“From childhood on, we learn not to be a tattletale and to stand by our buddies. In medicine, protecting the trustworthiness of the profession is, however, a moral duty. The residue of common morality leaves doctors feeling the familiar pulls of reluctance to report colleague impairment and the incompetent or unethical behavior of a fellow physician. For that reason, the radical difference between the common morality ‘don’t snitch’ mentality and the medical ethics commitment to uphold the trustworthiness of the profession and act in the interest of patients has to be made an explicit feature of medical professionalism and inculcated as part of the ethos of being a physician.”

The hard lesson here is that physicians have an obligation to be truthful with and about other providers, peers included.

The Trusted Doctor presents the reader with many more compelling issues and assertions that merit debate. Should “the patient’s best interest” standard be abandoned because “best” is an essentially contested concept? Is there an unacknowledged irony in autonomously choosing to assume obedience to 16 duties that foreclose the option of further free choice about self-governance? Along the same lines, does the exercise of conscience-based refusal to provide lawful and beneficial care count as an acceptable option, or is it, as Rhodes suggests, more fittingly described as selfish egoism?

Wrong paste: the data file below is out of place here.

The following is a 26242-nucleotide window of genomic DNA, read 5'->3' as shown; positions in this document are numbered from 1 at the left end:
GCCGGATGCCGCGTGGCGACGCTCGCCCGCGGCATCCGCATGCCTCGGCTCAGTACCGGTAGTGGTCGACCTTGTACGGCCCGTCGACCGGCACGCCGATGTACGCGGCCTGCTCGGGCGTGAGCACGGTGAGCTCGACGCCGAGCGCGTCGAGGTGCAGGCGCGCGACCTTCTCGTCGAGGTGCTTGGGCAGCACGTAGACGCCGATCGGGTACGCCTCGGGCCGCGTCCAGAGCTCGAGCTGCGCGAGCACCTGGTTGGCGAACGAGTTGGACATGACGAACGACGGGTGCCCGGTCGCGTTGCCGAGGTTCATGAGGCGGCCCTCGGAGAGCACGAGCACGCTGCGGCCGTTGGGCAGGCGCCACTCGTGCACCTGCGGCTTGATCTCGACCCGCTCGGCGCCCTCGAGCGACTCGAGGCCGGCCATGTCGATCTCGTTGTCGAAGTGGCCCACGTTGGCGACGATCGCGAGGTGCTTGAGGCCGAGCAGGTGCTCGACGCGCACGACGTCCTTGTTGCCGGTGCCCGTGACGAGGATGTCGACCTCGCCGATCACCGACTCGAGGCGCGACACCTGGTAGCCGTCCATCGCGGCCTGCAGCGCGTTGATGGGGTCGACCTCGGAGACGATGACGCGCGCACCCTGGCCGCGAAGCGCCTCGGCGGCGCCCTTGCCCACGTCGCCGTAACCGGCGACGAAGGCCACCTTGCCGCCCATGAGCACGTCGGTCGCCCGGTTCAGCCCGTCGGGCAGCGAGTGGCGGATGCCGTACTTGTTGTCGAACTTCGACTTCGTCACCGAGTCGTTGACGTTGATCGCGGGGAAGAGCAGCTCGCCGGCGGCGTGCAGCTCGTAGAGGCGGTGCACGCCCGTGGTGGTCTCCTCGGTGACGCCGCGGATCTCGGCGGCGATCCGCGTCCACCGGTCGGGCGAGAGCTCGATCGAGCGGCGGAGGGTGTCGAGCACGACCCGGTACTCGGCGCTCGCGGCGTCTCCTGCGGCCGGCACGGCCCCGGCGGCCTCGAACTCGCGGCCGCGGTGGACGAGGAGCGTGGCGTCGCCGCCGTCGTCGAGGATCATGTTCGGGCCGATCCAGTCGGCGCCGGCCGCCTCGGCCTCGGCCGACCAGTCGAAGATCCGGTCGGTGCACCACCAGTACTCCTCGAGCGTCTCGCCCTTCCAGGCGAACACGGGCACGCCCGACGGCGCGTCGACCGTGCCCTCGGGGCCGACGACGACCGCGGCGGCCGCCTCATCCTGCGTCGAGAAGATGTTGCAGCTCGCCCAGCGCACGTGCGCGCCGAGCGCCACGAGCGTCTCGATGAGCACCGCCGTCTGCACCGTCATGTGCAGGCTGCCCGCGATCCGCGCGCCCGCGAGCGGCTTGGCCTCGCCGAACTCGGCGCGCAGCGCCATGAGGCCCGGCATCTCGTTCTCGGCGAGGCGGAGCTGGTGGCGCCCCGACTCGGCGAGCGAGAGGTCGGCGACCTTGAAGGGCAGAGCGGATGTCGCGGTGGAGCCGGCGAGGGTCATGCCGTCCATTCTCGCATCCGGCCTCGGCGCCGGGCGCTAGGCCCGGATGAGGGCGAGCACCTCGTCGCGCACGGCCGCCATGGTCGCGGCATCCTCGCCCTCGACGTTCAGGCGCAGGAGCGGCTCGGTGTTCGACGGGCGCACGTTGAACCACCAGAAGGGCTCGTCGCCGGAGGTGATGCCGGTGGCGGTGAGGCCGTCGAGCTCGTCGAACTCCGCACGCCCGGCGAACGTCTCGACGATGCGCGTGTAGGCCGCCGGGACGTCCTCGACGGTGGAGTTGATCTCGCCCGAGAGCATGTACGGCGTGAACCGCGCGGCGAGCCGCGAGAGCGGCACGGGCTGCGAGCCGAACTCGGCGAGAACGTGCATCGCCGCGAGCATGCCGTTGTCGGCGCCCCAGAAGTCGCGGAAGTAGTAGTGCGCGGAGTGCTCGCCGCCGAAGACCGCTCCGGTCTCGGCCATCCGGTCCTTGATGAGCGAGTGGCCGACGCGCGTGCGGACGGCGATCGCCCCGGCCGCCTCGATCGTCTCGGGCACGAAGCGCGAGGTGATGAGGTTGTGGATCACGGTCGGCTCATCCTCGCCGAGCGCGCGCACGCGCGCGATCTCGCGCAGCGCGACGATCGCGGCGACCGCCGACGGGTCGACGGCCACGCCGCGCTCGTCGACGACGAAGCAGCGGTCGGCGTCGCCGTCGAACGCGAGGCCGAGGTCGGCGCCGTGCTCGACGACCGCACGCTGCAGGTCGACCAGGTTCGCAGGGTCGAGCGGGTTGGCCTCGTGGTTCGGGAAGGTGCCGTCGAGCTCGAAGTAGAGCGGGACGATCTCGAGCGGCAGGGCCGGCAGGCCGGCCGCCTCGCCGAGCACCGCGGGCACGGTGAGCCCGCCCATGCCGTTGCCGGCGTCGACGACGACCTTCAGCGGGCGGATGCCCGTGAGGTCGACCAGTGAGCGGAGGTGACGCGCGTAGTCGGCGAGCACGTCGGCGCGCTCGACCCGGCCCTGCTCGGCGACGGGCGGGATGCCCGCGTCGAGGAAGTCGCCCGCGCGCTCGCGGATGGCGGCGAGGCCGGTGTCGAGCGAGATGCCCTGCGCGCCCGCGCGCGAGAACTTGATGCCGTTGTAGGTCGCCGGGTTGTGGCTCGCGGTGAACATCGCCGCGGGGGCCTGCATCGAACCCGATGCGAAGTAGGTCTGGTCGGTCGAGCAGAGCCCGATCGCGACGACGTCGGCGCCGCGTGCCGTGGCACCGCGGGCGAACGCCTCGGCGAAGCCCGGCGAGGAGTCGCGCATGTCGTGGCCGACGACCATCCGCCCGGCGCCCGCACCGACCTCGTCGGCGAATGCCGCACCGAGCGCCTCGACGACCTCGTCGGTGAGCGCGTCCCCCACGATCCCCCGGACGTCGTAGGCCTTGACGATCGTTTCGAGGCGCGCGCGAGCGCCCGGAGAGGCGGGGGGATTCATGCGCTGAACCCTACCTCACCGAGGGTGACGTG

This is a big-idea book but the author overstates the novelty of her approach.

The idea that trust is the anchor concept in medical ethics is not ‘radical,’ nor is it missing from earlier theories and myriad discussions. The Trusted Doctor is distinct, however, for situating trust as the heart of the matter and for showing in convincing arguments that it is the indispensable concept governing professional medical practice. It is an invitation to discussion and debate that will generate much that is good for the medical profession.

About the Author

David Nyberg served 12 years as a public member of the Maine Board of Licensure in Medicine, and continues to serve the Board as a consultant and Editor-in-Chief of its newsletter. He is a retired member of the teaching faculty in the Maine Medical Center’s Department of Psychiatry, and the author of “Obtaining Meaningful Informed Consent: Guidelines from the Maine Board of Licensure in Medicine” (JMR: Vol. 99 (3); 2013).